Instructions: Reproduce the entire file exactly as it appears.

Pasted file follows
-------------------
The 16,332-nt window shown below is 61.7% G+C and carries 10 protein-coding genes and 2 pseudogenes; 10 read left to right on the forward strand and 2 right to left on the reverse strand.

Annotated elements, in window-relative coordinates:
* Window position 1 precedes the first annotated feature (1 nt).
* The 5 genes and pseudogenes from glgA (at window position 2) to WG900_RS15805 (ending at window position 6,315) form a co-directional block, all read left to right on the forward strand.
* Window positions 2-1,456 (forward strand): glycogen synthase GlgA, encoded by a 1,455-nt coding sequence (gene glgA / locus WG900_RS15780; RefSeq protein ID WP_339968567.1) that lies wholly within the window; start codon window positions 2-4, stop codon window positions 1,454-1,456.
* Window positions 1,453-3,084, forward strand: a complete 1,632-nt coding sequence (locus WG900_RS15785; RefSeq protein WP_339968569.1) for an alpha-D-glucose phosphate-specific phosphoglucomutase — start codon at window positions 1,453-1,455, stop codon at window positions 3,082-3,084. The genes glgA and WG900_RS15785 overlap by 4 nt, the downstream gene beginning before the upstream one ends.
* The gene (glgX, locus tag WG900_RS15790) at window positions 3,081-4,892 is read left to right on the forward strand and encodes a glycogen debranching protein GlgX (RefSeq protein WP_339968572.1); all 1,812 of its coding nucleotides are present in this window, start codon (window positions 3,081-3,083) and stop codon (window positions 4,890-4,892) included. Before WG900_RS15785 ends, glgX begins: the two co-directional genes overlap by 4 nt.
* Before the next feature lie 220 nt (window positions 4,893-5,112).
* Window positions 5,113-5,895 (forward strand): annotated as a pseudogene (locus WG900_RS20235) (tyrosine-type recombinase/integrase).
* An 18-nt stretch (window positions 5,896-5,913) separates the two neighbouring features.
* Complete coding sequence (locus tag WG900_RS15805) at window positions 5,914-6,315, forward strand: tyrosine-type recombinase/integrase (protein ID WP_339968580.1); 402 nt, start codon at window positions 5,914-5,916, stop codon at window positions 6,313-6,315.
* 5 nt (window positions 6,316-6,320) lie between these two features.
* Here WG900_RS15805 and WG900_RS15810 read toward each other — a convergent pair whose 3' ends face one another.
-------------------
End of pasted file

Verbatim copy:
The 16,332-nt window shown below is 61.7% G+C and carries 10 protein-coding genes and 2 pseudogenes; 10 read left to right on the forward strand and 2 right to left on the reverse strand.

Annotated elements, in window-relative coordinates:
* Window position 1 precedes the first annotated feature (1 nt).
* The 5 genes and pseudogenes from glgA (at window position 2) to WG900_RS15805 (ending at window position 6,315) form a co-directional block, all read left to right on the forward strand.
* Window positions 2-1,456 (forward strand): glycogen synthase GlgA, encoded by a 1,455-nt coding sequence (gene glgA / locus WG900_RS15780; RefSeq protein ID WP_339968567.1) that lies wholly within the window; start codon window positions 2-4, stop codon window positions 1,454-1,456.
* Window positions 1,453-3,084, forward strand: a complete 1,632-nt coding sequence (locus WG900_RS15785; RefSeq protein WP_339968569.1) for an alpha-D-glucose phosphate-specific phosphoglucomutase — start codon at window positions 1,453-1,455, stop codon at window positions 3,082-3,084. The genes glgA and WG900_RS15785 overlap by 4 nt, the downstream gene beginning before the upstream one ends.
* The gene (glgX, locus tag WG900_RS15790) at window positions 3,081-4,892 is read left to right on the forward strand and encodes a glycogen debranching protein GlgX (RefSeq protein WP_339968572.1); all 1,812 of its coding nucleotides are present in this window, start codon (window positions 3,081-3,083) and stop codon (window positions 4,890-4,892) included. Before WG900_RS15785 ends, glgX begins: the two co-directional genes overlap by 4 nt.
* Before the next feature lie 220 nt (window positions 4,893-5,112).
* Window positions 5,113-5,895 (forward strand): annotated as a pseudogene (locus WG900_RS20235) (tyrosine-type recombinase/integrase).
* An 18-nt stretch (window positions 5,896-5,913) separates the two neighbouring features.
* Complete coding sequence (locus tag WG900_RS15805) at window positions 5,914-6,315, forward strand: tyrosine-type recombinase/integrase (protein ID WP_339968580.1); 402 nt, start codon at window positions 5,914-5,916, stop codon at window positions 6,313-6,315.
* 5 nt (window positions 6,316-6,320) lie between these two features.
* Here WG900_RS15805 and WG900_RS15810 read toward each other — a convergent pair whose 3' ends face one another.